Live dealer casino games are the complete opposite of the software-based games. Instead of depending on a software to determine the outcome of the roulette spin, dice throw or deal of a card, these games depend on real-time results. This is possible as the games are streamed in real-time from a land-based casino or a studio recreated to mimick a land-based casino.
To ensure that players have an easy time playing these games and that the land-based environment is fully recreated, software developers include innovative features such as the chat feature. This enables the player to type your message to the dealer and they can respond back verbally. The live chat feature can also be used to communicate with other players seated at the table following a set of rules laid down by the casino.
The results of the physical transactions by the dealer, such as the outcome of the roulette wheel spin or the dealing of cards, are translated into data that can be utilized by the software by means of optical character recognition (OCR) technology. This enables the player to interact with the game in much the same way as they would with a virtual casino game, except for the fact that the results are determined by real-life actions rather than automated processes.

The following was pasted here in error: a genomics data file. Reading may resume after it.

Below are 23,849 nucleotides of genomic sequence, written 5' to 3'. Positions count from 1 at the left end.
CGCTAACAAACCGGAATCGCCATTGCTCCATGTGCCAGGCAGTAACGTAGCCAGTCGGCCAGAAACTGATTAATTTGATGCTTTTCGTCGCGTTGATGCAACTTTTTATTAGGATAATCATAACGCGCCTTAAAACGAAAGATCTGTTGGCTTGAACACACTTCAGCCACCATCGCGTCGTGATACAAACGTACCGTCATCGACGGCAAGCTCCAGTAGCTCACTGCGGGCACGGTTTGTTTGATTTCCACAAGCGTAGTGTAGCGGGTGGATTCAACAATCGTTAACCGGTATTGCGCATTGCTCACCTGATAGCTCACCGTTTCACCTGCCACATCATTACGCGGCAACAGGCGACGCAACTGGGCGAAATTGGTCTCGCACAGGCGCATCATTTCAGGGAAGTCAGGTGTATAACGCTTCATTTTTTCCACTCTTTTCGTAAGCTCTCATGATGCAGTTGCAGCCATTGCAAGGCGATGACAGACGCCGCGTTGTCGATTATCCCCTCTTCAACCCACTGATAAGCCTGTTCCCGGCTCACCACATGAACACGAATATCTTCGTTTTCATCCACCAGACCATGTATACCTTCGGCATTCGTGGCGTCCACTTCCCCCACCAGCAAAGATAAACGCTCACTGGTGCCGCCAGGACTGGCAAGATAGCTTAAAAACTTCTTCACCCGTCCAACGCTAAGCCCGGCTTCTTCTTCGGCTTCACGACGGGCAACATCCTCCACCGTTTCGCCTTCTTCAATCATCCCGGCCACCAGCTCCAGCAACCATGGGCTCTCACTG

These games are a lot more expensive for websites to host than virtual games, as they involve a heavier investment in technology and staffing. A live casino studio typically employs one or more cameramen, several croupiers running the various games, an information technology manager to ensure that any technical hitches are dealt with swiftly, and a pit boss that acts as an adjudicator in case of disputes between players and croupiers.
In most cases this requires at least a three-room setup, comprising a live studio, a server/software room, and an analyst’s room. The configuration of these rooms varies from casino to casino, with some having several gaming tables in one room, and some having a single table in each room.
The high running costs involved with operating live dealer games is the reason why online casinos only tend to offer a handful of the most popular games in this format, such as roulette, blackjack, sic bo, and baccarat. In comparison, the running costs associated with virtual games are very low, and it is not uncommon for online casinos to offer hundreds of different virtual casino games to players on their site.
Online casinos vary in their approach to the hosting of live games, with some providing live games via their own television channel, and others offering the games exclusively via their website. In the case of televised games, players can often use their mobile phone or television remote controls to place bets instead of doing so via a computer connected to the internet. The most common live dealer games offered at online casinos are baccarat, blackjack and roulette.
A typical selection of gambling games offered at an online casino might include: